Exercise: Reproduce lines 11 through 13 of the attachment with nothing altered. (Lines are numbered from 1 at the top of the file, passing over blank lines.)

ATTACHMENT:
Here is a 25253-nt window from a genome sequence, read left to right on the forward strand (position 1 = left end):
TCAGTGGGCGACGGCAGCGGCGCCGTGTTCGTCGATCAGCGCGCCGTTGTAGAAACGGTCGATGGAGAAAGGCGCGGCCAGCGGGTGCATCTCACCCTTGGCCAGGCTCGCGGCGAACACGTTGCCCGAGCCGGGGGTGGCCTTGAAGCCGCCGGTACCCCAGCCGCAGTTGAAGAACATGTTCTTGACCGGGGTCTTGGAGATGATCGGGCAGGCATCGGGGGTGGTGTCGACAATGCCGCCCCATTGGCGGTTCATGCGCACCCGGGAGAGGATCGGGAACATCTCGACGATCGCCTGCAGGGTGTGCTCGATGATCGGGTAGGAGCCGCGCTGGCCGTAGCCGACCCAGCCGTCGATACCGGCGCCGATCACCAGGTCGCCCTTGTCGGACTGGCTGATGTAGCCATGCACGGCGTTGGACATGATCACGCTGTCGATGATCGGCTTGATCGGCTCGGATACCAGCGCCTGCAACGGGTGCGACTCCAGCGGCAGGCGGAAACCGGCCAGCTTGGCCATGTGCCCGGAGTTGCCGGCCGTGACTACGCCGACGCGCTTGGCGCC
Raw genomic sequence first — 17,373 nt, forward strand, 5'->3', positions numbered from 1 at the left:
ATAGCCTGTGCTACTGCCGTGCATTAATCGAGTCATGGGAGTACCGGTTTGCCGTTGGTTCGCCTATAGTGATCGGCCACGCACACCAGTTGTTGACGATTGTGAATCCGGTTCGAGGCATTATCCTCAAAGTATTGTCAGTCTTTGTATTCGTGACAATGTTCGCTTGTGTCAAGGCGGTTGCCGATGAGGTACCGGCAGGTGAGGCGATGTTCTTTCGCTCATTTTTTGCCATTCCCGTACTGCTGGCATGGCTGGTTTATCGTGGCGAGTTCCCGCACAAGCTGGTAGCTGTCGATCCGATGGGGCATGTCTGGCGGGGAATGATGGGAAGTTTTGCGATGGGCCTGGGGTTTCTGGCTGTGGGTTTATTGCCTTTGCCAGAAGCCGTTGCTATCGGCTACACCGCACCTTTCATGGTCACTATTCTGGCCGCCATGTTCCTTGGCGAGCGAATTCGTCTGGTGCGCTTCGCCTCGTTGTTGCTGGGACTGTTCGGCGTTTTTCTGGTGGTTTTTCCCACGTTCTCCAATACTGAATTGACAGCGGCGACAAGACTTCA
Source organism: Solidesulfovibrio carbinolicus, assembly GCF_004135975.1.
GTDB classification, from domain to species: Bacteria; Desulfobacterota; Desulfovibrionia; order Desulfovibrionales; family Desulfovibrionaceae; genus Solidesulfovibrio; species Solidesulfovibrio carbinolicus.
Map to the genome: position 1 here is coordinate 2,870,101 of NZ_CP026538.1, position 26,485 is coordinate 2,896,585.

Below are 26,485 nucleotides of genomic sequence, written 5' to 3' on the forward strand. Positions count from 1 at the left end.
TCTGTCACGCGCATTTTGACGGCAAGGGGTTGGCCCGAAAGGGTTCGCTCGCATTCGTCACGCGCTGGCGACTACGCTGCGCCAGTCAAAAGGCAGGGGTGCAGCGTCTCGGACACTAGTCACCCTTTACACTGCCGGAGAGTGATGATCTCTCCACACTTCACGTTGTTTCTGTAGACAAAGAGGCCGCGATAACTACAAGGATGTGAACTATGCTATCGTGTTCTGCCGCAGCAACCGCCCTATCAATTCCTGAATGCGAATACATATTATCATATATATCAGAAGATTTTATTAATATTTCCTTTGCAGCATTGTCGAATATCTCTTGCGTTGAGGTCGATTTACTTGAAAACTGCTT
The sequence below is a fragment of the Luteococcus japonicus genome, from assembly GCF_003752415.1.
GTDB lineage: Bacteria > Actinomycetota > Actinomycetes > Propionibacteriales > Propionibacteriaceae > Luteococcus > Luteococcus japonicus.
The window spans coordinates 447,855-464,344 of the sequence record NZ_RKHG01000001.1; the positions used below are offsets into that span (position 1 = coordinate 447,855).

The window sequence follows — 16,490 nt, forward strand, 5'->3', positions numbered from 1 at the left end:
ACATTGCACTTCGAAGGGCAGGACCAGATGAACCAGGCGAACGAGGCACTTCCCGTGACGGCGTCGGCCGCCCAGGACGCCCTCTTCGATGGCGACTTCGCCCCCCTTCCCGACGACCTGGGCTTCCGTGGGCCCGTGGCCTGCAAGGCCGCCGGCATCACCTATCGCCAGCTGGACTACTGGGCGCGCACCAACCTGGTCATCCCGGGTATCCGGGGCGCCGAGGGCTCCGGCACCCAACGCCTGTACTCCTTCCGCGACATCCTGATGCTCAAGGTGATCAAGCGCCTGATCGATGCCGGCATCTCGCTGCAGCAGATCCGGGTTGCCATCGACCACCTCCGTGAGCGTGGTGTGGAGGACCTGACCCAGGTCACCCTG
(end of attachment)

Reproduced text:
GTDB lineage: Bacteria > Actinomycetota > Actinomycetes > Propionibacteriales > Propionibacteriaceae > Luteococcus > Luteococcus japonicus.
The window spans coordinates 447,855-464,344 of the sequence record NZ_RKHG01000001.1; the positions used below are offsets into that span (position 1 = coordinate 447,855).

The window sequence follows — 16,490 nt, forward strand, 5'->3', positions numbered from 1 at the left end: